The Newspaper Guild, a journalists' union with more than 34,000 members, has launched a letter writing campaign calling on Arianna Huffington, the co-founder of the Huffington Post, to share her fortune with the unpaid writers who made her successful.

"As we look to the future, we look to you, Arianna Huffington, as a leader in web-based news coverage, to demonstrate your commitment to the value of journalism, and to help prevent independent journalists from having to settle for third-world wages," the letter to Ms. Huffington stated.

Writers for ArtScene and Visual Art Source also announced Monday that they were going on strike against the Huffington Post until the publication proposed a pay schedule and stopped placing promotional material alongside editorial content.

"It is unethical to expect trained and qualified professionals to contribute quality content for nothing," Bill Lasarow, publisher and co-editor of Visual Art Source, said in a statement.

"It is unethical to cannibalize the investment of other organizations who bear the cost of compensation and other overhead without payment for the usage of their content. It is extremely unethical to not merely blur but eradicate the distinction between the independent and informed voice of news and opinion and the voice of a shill."

Mario Ruiz, the Senior Vice President of Media Relations at the Huffington Post, defended the online publication in a letter to Guild president Bernie Lunzer, noting that the Huffington Post employs 143 editors, writers, and reporters.

"While we pay our editors and reporters, we don’t pay for the opinion pieces submitted by our thousands of bloggers," Ruiz explained. "The vast majority of our bloggers understand the value of having a platform that reaches a very large audience. People blog on HuffPost for free for the same reason they go on cable TV shows every night for free – because they are passionate about their ideas, want them to be heard by the largest possible audience, and understand the value that that kind of visibility can bring."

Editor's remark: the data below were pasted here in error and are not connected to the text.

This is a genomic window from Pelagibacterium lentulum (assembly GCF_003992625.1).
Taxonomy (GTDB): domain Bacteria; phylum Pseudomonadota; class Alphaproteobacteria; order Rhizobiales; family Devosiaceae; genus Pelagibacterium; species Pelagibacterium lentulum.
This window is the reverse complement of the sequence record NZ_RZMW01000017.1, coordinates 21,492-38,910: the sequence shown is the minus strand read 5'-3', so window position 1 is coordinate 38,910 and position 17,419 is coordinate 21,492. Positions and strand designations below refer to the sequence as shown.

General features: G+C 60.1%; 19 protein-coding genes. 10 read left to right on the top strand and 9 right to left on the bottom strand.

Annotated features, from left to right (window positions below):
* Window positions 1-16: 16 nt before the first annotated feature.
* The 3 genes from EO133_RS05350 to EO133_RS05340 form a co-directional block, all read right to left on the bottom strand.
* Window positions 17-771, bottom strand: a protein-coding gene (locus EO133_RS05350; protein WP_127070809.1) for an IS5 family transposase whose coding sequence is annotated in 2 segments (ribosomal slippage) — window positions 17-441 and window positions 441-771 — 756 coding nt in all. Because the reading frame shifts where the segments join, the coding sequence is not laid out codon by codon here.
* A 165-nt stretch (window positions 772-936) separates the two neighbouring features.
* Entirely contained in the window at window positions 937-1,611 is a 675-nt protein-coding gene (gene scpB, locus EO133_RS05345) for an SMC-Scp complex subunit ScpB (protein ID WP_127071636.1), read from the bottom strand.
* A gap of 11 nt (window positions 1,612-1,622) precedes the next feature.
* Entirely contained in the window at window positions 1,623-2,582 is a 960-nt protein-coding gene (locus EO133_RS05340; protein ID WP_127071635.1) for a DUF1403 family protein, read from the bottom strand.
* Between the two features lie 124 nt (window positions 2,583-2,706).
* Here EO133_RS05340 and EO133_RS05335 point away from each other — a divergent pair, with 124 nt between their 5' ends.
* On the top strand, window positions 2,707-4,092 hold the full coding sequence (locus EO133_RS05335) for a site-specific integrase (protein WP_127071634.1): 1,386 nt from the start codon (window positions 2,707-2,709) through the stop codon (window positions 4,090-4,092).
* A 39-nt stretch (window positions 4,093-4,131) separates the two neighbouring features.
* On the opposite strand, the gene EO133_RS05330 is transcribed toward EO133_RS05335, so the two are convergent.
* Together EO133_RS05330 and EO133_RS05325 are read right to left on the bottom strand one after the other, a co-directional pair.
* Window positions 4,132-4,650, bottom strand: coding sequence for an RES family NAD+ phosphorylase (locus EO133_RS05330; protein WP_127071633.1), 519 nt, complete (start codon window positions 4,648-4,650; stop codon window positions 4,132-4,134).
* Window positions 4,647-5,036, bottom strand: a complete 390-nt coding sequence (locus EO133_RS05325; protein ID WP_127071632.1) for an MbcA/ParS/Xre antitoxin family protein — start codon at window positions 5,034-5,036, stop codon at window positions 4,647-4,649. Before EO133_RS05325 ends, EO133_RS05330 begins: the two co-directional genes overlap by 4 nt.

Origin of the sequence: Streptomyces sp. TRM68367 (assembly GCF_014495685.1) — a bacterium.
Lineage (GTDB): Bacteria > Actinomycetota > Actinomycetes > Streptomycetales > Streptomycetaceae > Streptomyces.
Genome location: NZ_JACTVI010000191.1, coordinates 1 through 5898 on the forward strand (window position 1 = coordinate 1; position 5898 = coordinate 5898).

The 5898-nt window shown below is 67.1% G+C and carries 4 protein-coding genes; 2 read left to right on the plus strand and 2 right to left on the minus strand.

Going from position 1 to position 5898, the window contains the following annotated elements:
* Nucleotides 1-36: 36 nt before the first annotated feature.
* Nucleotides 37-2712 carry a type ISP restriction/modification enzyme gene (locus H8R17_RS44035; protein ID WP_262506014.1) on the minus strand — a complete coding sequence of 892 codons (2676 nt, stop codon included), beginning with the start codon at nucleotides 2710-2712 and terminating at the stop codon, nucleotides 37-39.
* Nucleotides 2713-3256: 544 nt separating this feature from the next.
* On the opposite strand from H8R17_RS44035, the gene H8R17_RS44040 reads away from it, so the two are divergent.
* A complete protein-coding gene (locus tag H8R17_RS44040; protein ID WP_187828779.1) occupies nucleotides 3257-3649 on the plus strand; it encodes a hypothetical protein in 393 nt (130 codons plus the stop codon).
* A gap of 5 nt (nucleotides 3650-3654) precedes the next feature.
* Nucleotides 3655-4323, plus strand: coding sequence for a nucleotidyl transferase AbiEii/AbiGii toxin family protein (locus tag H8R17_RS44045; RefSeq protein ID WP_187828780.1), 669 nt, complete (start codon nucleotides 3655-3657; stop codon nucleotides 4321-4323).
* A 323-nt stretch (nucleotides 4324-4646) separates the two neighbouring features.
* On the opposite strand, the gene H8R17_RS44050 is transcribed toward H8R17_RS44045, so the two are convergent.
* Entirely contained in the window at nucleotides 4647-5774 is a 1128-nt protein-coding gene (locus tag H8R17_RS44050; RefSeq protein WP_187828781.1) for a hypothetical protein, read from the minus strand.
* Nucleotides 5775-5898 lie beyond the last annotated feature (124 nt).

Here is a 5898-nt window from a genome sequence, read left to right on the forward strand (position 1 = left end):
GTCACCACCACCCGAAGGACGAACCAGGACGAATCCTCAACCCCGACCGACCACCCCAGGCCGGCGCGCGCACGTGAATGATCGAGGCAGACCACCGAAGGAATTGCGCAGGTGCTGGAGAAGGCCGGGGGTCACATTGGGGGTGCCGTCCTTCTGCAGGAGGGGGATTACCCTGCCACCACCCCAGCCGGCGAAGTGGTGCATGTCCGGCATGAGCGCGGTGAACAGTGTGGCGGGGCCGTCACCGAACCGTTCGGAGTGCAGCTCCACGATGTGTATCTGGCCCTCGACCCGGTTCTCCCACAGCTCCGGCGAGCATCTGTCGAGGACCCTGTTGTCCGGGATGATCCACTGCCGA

"Our bloggers can choose to write for HuffPost – or not write for HuffPost," he continued. "They can write as often as like they like or as little as they like. It’s both wrong and offensive to insist that HuffPost is exploiting journalists."

In response, Lunzer said he had "great concerns about the HuffPost model and its long-term effect on journalism."

The Huffington Post has faced a slew criticism from liberals and progressives after it was sold to AOL for $315 million.

"Any business owner who uses largely unpaid labor, with a handful of underpaid, nonunion employees, to build a company that is sold for a few hundred million dollars, no matter how he or she is introduced to you on the television screen, is not a liberal or a progressive," American journalist, author and war correspondent Chris Hedges wrote at TruthDig last week.

"If Huffington has a conscience, she will sit down when the AOL check arrives and make sure every cent of it is paid out to those who worked free or at minimal wages for her over the last six years."

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